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Transportation

Israel’s Divisive Plan for a Cable Car in Jerusalem

Architects, preservationists, and tour guides oppose the Israeli government’s scheme while Palestinian residents say they’ve been entirely marginalized in the process.
The scheme would ferry up to 3,000 people hourly. By connecting the cable cars to public transportation, Israeli authorities argue, the plan serves as an environmentally friendly alternative to the congested status quo.
The scheme would ferry up to 3,000 people hourly. By connecting the cable cars to public transportation, Israeli authorities argue, the plan serves as an environmentally friendly alternative to the congested status quo.Amir Cohen/Reuters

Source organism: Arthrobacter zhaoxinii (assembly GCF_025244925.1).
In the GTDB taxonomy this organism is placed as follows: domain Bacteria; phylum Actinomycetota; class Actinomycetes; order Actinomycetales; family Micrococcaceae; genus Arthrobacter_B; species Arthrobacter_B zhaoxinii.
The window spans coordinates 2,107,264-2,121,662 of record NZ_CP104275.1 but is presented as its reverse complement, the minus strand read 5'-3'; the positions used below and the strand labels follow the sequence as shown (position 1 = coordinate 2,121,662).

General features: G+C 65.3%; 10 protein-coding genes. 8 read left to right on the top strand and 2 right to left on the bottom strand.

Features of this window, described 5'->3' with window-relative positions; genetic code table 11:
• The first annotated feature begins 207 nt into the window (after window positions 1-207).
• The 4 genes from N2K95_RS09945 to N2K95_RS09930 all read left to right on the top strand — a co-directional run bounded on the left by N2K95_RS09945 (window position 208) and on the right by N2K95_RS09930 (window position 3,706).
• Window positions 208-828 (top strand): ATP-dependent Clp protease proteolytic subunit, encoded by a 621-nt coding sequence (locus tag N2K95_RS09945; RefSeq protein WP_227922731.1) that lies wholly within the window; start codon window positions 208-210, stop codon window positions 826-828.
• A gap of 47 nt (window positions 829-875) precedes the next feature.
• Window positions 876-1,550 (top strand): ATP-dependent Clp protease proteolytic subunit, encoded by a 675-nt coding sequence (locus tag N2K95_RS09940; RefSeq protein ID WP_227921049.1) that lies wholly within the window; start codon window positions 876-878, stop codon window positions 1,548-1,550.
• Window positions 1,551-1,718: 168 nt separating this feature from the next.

Jerusalem’s ancient Old City is known for its narrow and slippery old stone roads that lead to awe inspiring historic and religious sites. It’s also known for headache-inducing traffic as eager tourists and buses crowd the holy places for pictures and prayer.

Consequently, the Israeli government is pushing a plan forward that would reduce foot and bus traffic by building a cable car to transport tourists and pilgrims between some of the most congested areas starting in 2021. But it’s eliciting strong opposition from architects, preservation experts, and tour guides who oppose the scheme’s visual impact, and Palestinian residents who say they’ve been entirely marginalized in the process.